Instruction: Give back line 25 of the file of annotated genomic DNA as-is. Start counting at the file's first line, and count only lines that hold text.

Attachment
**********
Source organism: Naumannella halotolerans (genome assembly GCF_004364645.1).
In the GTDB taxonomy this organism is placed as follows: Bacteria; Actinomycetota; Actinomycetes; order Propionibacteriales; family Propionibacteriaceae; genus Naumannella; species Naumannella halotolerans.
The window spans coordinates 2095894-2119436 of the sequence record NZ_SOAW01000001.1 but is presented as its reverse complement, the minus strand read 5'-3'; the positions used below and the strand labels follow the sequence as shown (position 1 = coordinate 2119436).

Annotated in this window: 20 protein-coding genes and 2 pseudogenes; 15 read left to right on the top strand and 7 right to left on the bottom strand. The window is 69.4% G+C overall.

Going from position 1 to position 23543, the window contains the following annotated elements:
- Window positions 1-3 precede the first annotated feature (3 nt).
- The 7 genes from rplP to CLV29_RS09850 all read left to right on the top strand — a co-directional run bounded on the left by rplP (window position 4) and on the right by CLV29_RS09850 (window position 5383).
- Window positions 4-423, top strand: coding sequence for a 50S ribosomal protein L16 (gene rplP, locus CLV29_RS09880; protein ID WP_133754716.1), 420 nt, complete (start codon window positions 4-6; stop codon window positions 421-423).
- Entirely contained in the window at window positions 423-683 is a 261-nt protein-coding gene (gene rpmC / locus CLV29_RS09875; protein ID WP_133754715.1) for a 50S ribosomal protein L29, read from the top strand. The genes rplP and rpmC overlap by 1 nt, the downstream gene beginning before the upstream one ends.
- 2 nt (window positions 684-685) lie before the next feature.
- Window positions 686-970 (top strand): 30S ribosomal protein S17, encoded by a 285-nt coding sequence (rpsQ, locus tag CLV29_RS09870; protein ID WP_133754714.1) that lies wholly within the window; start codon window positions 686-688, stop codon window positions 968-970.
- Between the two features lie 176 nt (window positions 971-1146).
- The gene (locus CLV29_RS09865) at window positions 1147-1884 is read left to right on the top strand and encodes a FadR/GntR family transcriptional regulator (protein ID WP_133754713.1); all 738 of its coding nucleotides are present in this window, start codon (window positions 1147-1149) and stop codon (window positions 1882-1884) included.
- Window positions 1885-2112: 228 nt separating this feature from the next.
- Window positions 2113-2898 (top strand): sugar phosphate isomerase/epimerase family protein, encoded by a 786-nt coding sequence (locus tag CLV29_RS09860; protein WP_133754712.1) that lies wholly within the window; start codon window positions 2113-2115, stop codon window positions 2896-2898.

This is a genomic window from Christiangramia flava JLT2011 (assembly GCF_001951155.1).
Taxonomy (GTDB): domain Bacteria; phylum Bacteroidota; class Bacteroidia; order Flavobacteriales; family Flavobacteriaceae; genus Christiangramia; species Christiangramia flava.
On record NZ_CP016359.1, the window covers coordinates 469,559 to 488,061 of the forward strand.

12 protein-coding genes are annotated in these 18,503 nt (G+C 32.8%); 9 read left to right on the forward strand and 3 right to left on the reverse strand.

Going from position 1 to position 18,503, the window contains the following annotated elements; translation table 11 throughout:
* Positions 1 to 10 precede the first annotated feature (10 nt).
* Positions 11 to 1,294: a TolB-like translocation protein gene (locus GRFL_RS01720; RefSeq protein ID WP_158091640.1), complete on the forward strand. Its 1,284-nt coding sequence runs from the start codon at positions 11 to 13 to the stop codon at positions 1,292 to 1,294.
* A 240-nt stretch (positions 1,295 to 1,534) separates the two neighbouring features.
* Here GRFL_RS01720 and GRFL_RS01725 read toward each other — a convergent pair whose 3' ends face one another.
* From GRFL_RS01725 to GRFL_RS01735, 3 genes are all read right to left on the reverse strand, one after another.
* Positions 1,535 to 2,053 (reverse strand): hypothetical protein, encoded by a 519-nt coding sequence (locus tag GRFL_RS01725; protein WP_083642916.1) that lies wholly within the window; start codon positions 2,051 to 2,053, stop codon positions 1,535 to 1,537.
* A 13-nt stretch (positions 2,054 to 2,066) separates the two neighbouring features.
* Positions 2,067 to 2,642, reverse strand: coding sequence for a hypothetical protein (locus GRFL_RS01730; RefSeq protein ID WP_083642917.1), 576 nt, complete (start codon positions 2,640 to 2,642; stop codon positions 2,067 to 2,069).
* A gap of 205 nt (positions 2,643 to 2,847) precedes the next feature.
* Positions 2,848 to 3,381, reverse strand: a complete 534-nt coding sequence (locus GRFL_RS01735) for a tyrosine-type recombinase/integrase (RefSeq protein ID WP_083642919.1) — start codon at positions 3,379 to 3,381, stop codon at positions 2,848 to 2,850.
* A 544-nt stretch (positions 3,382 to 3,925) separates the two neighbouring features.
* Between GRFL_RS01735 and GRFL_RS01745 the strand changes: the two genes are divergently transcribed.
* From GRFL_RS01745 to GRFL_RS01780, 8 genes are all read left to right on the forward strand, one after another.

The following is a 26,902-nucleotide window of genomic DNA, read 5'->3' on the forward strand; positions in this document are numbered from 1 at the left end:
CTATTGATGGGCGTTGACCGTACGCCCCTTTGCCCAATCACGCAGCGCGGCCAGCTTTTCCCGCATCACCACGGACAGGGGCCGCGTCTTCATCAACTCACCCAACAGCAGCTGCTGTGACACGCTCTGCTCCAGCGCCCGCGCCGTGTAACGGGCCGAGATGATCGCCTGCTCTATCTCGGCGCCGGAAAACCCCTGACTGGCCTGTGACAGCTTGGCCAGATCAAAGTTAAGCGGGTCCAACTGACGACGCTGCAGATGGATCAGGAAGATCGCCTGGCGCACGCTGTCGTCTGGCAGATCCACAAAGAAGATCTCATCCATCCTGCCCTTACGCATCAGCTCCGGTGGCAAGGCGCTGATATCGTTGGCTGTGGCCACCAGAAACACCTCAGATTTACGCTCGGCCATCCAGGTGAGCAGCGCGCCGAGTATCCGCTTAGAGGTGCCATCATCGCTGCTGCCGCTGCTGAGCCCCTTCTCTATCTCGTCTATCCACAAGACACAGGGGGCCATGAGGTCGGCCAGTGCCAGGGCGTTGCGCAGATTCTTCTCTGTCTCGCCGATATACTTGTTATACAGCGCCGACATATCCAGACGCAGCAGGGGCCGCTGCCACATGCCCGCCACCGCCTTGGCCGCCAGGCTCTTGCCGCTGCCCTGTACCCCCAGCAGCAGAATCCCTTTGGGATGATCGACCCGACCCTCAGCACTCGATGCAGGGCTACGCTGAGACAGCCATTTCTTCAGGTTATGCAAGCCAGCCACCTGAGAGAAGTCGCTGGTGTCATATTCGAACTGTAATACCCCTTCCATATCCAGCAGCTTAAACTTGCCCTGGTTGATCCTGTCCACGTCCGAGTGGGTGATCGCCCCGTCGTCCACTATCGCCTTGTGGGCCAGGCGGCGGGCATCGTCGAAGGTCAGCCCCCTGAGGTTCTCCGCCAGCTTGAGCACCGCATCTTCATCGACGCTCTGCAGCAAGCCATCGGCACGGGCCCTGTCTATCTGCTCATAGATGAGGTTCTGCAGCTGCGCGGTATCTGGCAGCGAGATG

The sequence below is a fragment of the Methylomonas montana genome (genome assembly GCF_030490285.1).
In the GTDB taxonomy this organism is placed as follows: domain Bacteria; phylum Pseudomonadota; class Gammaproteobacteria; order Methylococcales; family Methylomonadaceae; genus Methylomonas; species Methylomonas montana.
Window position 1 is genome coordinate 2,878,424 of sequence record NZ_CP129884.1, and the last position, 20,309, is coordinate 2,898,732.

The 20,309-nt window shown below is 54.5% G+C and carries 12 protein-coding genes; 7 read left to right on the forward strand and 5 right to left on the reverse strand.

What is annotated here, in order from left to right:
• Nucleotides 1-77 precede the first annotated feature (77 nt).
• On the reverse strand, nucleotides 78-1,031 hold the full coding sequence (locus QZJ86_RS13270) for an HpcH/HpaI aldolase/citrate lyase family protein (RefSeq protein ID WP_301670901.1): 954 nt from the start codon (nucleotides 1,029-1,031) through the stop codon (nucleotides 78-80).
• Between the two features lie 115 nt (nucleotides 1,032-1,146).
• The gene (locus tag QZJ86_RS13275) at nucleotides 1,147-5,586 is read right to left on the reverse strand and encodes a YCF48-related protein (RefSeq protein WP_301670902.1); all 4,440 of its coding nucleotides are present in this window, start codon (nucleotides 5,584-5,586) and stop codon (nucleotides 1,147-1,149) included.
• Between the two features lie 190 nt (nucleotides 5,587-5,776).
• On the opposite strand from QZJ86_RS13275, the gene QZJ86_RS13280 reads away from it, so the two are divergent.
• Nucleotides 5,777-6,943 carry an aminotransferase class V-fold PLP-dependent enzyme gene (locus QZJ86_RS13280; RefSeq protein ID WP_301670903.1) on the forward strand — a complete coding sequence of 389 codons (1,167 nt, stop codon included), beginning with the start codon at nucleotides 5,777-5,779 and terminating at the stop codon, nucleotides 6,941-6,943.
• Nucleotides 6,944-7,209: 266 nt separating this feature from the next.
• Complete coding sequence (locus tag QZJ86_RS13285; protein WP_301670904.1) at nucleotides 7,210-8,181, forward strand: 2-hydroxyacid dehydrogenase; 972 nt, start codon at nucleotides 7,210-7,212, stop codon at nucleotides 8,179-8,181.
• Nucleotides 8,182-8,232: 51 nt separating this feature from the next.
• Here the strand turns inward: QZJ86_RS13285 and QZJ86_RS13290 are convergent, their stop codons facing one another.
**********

* From GRFL_RS01725 to GRFL_RS01735, 3 genes are all read right to left on the reverse strand, one after another.